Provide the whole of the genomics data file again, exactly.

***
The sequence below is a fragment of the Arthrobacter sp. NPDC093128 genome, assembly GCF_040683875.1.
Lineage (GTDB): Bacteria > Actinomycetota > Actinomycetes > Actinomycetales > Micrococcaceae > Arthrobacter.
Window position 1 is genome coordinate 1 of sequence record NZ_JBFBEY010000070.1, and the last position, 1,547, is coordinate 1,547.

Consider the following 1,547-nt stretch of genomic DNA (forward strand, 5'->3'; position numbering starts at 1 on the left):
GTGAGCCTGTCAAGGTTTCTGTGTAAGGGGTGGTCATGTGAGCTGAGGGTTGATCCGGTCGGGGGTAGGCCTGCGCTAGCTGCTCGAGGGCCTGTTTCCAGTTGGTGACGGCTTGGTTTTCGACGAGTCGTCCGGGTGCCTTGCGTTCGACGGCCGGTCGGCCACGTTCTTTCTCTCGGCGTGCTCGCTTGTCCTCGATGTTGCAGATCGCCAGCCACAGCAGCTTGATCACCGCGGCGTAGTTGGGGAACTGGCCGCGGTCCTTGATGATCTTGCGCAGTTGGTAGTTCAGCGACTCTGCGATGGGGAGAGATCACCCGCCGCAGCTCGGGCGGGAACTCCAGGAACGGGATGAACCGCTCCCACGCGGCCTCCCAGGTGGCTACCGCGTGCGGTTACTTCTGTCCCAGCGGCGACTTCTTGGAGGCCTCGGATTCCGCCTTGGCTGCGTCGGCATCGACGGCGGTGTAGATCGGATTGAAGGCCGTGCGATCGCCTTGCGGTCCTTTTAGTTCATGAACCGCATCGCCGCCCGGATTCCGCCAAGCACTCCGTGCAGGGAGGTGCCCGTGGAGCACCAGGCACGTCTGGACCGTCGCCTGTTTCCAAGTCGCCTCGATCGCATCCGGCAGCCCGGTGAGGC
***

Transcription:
The sequence below is a fragment of the Arthrobacter sp. NPDC093128 genome, assembly GCF_040683875.1.
Lineage (GTDB): Bacteria > Actinomycetota > Actinomycetes > Actinomycetales > Micrococcaceae > Arthrobacter.
Window position 1 is genome coordinate 1 of sequence record NZ_JBFBEY010000070.1, and the last position, 1,547, is coordinate 1,547.

Consider the following 1,547-nt stretch of genomic DNA (forward strand, 5'->3'; position numbering starts at 1 on the left):
GTGAGCCTGTCAAGGTTTCTGTGTAAGGGGTGGTCATGTGAGCTGAGGGTTGATCCGGTCGGGGGTAGGCCTGCGCTAGCTGCTCGAGGGCCTGTTTCCAGTTGGTGACGGCTTGGTTTTCGACGAGTCGTCCGGGTGCCTTGCGTTCGACGGCCGGTCGGCCACGTTCTTTCTCTCGGCGTGCTCGCTTGTCCTCGATGTTGCAGATCGCCAGCCACAGCAGCTTGATCACCGCGGCGTAGTTGGGGAACTGGCCGCGGTCCTTGATGATCTTGCGCAGTTGGTAGTTCAGCGACTCTGCGATGGGGAGAGATCACCCGCCGCAGCTCGGGCGGGAACTCCAGGAACGGGATGAACCGCTCCCACGCGGCCTCCCAGGTGGCTACCGCGTGCGGTTACTTCTGTCCCAGCGGCGACTTCTTGGAGGCCTCGGATTCCGCCTTGGCTGCGTCGGCATCGACGGCGGTGTAGATCGGATTGAAGGCCGTGCGATCGCCTTGCGGTCCTTTTAGTTCATGAACCGCATCGCCGCCCGGATTCCGCCAAGCACTCCGTGCAGGGAGGTGCCCGTGGAGCACCAGGCACGTCTGGACCGTCGCCTGTTTCCAAGTCGCCTCGATCGCATCCGGCAGCCCGGTGAGGC